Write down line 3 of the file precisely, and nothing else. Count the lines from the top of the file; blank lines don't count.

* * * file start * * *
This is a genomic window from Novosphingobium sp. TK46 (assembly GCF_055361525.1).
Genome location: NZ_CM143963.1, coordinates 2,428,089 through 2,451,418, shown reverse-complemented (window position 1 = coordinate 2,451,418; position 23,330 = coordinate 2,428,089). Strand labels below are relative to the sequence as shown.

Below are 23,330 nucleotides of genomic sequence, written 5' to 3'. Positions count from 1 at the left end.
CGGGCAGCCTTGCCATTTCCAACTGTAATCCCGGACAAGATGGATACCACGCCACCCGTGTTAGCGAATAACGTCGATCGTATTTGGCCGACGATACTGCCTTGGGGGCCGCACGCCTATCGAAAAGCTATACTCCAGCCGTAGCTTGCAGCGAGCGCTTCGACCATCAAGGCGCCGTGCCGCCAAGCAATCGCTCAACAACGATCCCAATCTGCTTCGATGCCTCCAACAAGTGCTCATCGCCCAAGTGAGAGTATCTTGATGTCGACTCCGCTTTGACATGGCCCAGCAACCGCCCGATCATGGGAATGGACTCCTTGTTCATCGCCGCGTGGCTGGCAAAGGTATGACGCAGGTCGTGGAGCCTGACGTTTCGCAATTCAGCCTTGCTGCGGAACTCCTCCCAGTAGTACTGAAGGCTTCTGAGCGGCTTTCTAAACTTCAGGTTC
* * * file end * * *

Below are 23,330 nucleotides of genomic sequence, written 5' to 3'. Positions count from 1 at the left end.